Tuesday, 25 August 2009

Making Do

by Italo Calvino
translated by Tim Parks

There was a town where everything was forbidden.

Now, since the only thing that wasn't forbidden was the game tip-cat, the town's subjects used to assemble on meadows behind the town and spend the day there playing tip-cat.

And as the laws forbidding things had been introduced one at a time and always with good reason, no one found any cause for complaint or had any trouble getting used to them.

Years passed. One day the constables saw that there was no longer any reason why everything should be forbidden and they sent messengers to inform their subjects that they could do whatever they wanted.

The messengers went to those places where the subjects were wont to assemble.

"Hear ye, hear ye," they announced, "nothing is forbidden any more."

The people went on playing tip-cat.

"Understand?" the messengers insisted. "You are free to do what you want."

"Good," replied the subjects. "We're playing tip-cat."

The messengers busily reminded them of the many wonderful and useful occupations they had once engaged in and could now engage in again. But the subjects wouldn't listen and just went on playing, stroke after stroke, without even stopping for a breather.

Seeing that their efforts were in vain, the messengers went to tell the constables.

"Easy," the constables said. "Let's forbid the game of tip-cat."

That was when the people rebelled and killed the lot of them.

Then without wasting time, they got back to playing tip-cat.

Italo Calvino (1923-1985). Born in Cuba. Grew up in San Remo, Italy. One of the greatest writers of the 20th Century. Extremely versatile, Calvino produced superb examples of neo-realism, modern fables, science fiction, fantasy and OuLiPo experimentalism. Numbers in the Dark is a representative cross-section of his life's work. Tip-cat is a game that involves hitting a stick across a certain distance and trying to estimate the number of hops it will take a player to cover the same distance.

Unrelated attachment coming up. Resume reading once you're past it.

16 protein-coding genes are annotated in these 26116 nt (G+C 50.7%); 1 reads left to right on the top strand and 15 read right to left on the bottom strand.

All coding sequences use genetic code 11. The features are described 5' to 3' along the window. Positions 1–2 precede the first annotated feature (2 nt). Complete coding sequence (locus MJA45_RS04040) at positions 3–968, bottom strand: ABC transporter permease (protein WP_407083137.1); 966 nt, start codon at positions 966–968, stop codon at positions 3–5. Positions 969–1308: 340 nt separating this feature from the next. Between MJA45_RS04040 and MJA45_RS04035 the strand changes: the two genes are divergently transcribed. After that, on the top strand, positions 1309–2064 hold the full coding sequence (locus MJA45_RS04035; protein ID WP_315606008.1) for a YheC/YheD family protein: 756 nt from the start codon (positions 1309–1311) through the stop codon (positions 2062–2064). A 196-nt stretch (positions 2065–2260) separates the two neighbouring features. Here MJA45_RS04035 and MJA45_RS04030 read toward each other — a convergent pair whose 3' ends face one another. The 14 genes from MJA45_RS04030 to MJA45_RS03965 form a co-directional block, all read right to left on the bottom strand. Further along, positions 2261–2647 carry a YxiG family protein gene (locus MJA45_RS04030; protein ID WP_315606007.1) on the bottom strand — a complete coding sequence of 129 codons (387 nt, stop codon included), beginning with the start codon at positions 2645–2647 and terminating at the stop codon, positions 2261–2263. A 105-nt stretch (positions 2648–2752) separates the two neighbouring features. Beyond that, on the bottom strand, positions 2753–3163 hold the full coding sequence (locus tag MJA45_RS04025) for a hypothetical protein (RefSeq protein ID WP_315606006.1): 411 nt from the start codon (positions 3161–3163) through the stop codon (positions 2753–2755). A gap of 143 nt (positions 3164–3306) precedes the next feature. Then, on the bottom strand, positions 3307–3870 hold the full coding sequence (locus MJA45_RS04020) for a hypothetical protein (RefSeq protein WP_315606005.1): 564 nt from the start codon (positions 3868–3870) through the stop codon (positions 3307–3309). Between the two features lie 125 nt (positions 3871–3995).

Tuesday, 18 August 2009

A Shortish Gent

by Daniil Kharms
translated by Neil Cornwell

A shortish gent with a pebble in his eye went up to the door of a tobacconist's shop and stopped. His black polished shoes gleamed on the stone step leading up to the tobacconist's. The toe-caps of his shoes were directed at the inside of the shop. Two more steps and the gentleman would have disappeared through the door. But for some reason he dilly-dallied, as though purposely to position his head under the brick which was falling from the roof. The gentleman had even taken off his hat, baring his bald skull, and thus the brick struck the gentleman right on his bare head, broke the cranium and embedded itself in his brain. The gentleman didn't fall. No, he merely staggered a bit from the terrible blow, pulled a handkerchief from his pocket, used it to wipe his face, which was all gooey from blood and brains, and, turning towards the crowd, which had instantly gathered around the gentleman, he said: -- Don't worry, ladies and gents: I've already had the vaccination. You can see -- I've got a protruding pebble in my right eye. That was also once quite an incident. I've already got used to that. Now everything's just fine and dandy!

And with these words the gentleman replaced his hat and went off somewhere into the margins, leaving the troubled crowd in complete bewilderment.


Daniil Kharms (1905-1942). Born in St Petersburg. From "Sherlock Holmes" he took the pseudonym "Kharms". With Alexander Vvedensky he co-founded the avant garde literary movement, OBERIU (An Association of Real Art). Typical catch-phrases of the movement: "Art is a cupboard!" and "Poems aren't pies, we aren't herring!" Continually arrested for subversion, Kharms was murdered by enforced starvation in the psychiatric ward of a Lenningrad prison. Why not buy Incidences, his collected short stories...